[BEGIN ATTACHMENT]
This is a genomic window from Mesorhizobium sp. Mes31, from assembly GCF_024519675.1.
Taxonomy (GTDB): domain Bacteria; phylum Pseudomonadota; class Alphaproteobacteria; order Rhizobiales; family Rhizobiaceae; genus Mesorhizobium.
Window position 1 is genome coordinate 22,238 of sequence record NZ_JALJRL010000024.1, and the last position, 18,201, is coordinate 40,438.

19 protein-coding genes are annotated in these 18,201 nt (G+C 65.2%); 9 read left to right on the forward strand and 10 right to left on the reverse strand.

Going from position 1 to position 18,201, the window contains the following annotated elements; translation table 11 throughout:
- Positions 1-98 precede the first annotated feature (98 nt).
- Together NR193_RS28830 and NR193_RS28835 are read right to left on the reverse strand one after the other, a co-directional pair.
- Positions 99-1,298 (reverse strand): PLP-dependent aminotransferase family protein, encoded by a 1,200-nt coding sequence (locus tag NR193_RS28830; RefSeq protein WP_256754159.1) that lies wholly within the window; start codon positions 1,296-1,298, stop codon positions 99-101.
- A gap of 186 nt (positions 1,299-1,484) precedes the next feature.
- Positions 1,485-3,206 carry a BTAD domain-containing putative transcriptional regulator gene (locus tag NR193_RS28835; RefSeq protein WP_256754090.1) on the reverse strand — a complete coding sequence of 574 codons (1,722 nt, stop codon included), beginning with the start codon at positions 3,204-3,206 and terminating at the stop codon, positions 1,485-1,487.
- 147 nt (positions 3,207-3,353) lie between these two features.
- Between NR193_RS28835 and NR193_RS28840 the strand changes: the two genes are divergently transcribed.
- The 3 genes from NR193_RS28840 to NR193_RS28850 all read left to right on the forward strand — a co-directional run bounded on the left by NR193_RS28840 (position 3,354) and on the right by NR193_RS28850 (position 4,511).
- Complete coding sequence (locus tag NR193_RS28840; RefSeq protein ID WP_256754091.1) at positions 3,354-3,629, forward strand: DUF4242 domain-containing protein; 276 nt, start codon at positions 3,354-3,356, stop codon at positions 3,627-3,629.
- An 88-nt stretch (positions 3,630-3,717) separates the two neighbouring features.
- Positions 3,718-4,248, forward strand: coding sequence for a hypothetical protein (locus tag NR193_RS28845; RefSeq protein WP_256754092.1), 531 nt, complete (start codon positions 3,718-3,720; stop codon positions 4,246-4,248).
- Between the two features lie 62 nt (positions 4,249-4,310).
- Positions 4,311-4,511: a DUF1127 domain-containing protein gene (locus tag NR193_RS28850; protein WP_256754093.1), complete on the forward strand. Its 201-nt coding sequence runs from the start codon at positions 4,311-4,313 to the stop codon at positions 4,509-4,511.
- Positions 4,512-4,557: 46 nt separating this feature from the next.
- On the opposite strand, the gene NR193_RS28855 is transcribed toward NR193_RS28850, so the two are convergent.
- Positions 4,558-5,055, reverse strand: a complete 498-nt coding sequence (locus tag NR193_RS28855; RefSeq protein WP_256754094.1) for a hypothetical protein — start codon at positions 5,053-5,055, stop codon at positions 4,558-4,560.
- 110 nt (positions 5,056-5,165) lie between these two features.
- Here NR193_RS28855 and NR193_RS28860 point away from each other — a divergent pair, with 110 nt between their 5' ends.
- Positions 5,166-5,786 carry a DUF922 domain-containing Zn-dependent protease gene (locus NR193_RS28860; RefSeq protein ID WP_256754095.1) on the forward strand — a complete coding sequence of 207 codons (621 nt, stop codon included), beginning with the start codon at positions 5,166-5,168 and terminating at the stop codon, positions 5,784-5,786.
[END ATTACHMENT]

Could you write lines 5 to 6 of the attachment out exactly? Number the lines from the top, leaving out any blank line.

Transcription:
Going from position 1 to position 18,201, the window contains the following annotated elements; translation table 11 throughout:
- Positions 1-98 precede the first annotated feature (98 nt).